This stage is the goal we seek in every task, new skill and activity we desire to excel at. It is also our goal in using CAD software.

Every new software release has elements from all four stages of the conscious competence model. For example, you may be unaware of certain new features, so you are in the unconscious incompetence stage when you encounter them. Likewise, there will be almost certainly be tools that you are familiar with from a previous release. Your interaction with these tools will probably be at a level of conscious or unconscious competence, depending on your existing skill level.

As you approach a new software version, or any learning opportunity for that matter, be aware of the conscious competence model. It may help to think of the first stage as you install the software: most people use a new version in exactly the same way as the old version, completely unaware of or, even worse, ignoring the new features.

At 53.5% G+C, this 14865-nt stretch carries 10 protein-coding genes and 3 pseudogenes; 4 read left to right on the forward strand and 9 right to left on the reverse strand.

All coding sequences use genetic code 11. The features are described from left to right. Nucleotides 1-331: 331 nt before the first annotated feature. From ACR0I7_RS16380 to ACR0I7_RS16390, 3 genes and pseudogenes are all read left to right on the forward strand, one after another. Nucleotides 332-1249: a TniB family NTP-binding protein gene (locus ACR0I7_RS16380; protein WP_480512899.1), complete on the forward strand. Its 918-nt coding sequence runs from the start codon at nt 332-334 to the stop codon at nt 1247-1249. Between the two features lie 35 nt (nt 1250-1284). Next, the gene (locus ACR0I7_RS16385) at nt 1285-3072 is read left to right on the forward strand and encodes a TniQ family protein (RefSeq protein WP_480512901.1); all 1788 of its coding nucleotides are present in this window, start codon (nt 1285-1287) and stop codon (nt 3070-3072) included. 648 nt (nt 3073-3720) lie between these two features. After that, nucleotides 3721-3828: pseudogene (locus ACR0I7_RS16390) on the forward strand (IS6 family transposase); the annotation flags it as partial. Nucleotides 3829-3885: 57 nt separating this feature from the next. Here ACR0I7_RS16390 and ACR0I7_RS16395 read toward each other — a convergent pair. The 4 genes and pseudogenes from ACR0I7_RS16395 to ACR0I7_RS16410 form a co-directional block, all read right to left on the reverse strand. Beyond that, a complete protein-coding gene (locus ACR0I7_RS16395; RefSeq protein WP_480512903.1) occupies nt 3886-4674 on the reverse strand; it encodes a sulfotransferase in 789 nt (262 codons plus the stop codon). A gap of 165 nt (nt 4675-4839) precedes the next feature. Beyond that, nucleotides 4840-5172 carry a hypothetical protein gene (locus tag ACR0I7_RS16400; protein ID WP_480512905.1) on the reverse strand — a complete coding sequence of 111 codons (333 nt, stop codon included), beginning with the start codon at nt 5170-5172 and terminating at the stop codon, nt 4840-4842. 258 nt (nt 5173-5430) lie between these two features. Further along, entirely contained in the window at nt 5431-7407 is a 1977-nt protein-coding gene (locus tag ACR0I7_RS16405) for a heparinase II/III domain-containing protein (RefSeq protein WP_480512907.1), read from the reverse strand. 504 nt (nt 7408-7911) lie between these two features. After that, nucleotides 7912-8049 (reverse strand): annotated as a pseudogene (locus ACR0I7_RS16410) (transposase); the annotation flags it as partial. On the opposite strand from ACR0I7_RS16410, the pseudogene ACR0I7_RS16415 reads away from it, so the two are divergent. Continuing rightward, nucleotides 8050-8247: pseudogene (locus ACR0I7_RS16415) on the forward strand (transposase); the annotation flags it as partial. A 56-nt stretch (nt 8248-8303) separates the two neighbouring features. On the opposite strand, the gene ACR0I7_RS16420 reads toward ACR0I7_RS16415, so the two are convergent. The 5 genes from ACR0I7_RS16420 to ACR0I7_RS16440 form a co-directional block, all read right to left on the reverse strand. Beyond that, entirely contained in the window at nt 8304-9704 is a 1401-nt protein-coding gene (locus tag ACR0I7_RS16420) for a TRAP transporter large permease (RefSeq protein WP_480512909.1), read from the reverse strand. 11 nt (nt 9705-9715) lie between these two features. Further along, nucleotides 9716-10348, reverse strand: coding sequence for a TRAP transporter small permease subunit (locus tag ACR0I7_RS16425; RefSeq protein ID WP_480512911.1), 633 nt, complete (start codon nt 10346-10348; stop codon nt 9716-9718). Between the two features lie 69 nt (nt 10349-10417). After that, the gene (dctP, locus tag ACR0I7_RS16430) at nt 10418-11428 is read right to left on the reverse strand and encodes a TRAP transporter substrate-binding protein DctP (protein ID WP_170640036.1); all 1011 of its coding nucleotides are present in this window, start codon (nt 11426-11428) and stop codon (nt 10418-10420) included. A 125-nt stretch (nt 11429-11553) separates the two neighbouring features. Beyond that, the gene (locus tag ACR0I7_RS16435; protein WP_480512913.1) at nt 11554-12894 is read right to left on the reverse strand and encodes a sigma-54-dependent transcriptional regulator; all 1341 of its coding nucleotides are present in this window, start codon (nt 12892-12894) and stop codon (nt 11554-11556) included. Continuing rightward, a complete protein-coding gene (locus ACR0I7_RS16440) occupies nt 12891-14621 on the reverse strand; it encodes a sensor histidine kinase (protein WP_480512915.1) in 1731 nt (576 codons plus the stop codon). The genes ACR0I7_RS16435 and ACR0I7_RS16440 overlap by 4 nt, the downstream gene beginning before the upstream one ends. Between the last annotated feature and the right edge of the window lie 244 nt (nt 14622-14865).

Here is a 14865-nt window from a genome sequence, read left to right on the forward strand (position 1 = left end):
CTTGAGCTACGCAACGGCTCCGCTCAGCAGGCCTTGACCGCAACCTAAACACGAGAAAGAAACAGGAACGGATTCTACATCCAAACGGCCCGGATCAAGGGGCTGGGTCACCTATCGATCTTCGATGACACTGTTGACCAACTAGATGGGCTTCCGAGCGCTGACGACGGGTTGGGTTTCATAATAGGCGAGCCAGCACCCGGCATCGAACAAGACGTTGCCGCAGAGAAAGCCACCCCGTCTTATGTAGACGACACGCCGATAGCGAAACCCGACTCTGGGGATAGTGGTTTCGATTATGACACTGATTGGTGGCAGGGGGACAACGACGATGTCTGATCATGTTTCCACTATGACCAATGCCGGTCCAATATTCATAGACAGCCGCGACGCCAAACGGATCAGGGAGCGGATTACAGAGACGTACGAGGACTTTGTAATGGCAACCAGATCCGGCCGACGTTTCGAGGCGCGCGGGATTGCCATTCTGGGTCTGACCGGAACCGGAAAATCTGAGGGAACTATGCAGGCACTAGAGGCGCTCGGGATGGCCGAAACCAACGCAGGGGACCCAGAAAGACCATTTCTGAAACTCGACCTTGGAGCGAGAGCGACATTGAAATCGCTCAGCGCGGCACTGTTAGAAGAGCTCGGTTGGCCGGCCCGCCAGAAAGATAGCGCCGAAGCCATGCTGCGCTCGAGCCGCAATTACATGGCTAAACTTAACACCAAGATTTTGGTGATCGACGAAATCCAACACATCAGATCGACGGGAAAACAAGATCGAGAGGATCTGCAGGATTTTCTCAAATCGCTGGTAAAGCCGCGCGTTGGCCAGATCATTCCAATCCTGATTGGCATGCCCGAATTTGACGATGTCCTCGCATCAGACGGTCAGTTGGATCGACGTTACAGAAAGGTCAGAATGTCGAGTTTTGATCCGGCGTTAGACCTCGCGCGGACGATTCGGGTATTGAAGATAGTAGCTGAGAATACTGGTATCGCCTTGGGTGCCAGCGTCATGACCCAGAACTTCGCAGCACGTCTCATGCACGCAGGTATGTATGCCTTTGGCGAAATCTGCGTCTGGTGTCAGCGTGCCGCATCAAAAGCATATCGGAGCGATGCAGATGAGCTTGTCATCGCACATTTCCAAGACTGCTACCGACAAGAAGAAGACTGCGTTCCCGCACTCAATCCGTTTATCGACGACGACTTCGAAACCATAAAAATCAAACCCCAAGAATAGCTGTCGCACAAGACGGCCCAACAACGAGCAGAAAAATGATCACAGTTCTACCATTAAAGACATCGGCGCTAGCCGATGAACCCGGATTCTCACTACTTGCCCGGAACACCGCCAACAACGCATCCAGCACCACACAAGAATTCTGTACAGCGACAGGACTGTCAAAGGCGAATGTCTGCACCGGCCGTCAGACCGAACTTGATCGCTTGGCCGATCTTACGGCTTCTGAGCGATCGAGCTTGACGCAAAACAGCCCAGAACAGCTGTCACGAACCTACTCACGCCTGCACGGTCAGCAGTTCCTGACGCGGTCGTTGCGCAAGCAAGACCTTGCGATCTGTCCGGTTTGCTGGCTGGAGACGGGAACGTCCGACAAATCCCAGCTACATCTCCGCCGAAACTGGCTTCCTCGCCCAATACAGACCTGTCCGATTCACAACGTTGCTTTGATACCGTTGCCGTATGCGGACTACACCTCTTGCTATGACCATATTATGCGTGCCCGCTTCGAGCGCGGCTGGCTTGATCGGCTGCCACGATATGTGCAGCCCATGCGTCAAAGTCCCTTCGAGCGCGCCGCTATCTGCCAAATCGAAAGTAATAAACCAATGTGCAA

If you are particularly sensitive to the concept of unconscious incompetence, you should open the New Features Workshop dialog box and increase your awareness of the productivity features you don't know about. Then open the new dialog boxes and try the new commands so that you are exposed to unfamiliar elements. Strive for conscious competence through training and practice to take your skills to the next level.

I hope this learning model will be helpful to you as you consider improving your professional knowledge and skills.

Matt Murphy is a member of ATCAB (Autodesk Training Center Advisory Board) and a certified technical trainer. He teaches AutoCAD productivity and Training the Trainer seminars for Autodesk University, AUGI CAD Camps and private companies. He can be reached at

About the Author: Matt Murphy